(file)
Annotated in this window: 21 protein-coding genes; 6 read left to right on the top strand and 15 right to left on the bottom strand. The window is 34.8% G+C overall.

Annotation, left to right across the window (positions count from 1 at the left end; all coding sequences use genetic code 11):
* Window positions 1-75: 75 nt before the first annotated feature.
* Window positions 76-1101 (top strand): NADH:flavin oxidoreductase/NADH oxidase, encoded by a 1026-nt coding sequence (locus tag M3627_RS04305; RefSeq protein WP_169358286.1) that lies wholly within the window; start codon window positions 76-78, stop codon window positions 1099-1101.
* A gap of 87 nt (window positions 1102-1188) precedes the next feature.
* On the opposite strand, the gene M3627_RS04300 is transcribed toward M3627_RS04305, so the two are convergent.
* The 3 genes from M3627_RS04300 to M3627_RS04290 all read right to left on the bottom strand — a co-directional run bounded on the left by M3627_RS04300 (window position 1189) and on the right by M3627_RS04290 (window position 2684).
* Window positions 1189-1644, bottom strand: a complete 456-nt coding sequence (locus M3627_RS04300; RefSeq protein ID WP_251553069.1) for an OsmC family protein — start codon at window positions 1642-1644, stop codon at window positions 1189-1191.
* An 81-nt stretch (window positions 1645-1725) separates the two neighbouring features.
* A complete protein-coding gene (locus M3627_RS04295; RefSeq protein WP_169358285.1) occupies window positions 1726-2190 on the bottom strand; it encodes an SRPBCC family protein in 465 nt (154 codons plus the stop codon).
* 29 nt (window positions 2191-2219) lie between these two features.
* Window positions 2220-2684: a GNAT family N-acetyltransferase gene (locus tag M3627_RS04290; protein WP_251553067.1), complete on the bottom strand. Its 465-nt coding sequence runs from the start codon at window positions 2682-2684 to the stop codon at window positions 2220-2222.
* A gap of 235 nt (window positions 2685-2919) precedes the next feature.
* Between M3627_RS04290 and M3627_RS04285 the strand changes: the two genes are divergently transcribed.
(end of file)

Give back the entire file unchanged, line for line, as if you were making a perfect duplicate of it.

Annotated in this window: 21 protein-coding genes; 6 read left to right on the top strand and 15 right to left on the bottom strand. The window is 34.8% G+C overall.

Annotation, left to right across the window (positions count from 1 at the left end; all coding sequences use genetic code 11):
* Window positions 1-75: 75 nt before the first annotated feature.
* Window positions 76-1101 (top strand): NADH:flavin oxidoreductase/NADH oxidase, encoded by a 1026-nt coding sequence (locus tag M3627_RS04305; RefSeq protein WP_169358286.1) that lies wholly within the window; start codon window positions 76-78, stop codon window positions 1099-1101.
* A gap of 87 nt (window positions 1102-1188) precedes the next feature.
* On the opposite strand, the gene M3627_RS04300 is transcribed toward M3627_RS04305, so the two are convergent.
* The 3 genes from M3627_RS04300 to M3627_RS04290 all read right to left on the bottom strand — a co-directional run bounded on the left by M3627_RS04300 (window position 1189) and on the right by M3627_RS04290 (window position 2684).
* Window positions 1189-1644, bottom strand: a complete 456-nt coding sequence (locus M3627_RS04300; RefSeq protein ID WP_251553069.1) for an OsmC family protein — start codon at window positions 1642-1644, stop codon at window positions 1189-1191.
* An 81-nt stretch (window positions 1645-1725) separates the two neighbouring features.
* A complete protein-coding gene (locus M3627_RS04295; RefSeq protein WP_169358285.1) occupies window positions 1726-2190 on the bottom strand; it encodes an SRPBCC family protein in 465 nt (154 codons plus the stop codon).
* 29 nt (window positions 2191-2219) lie between these two features.
* Window positions 2220-2684: a GNAT family N-acetyltransferase gene (locus tag M3627_RS04290; protein WP_251553067.1), complete on the bottom strand. Its 465-nt coding sequence runs from the start codon at window positions 2682-2684 to the stop codon at window positions 2220-2222.
* A gap of 235 nt (window positions 2685-2919) precedes the next feature.
* Between M3627_RS04290 and M3627_RS04285 the strand changes: the two genes are divergently transcribed.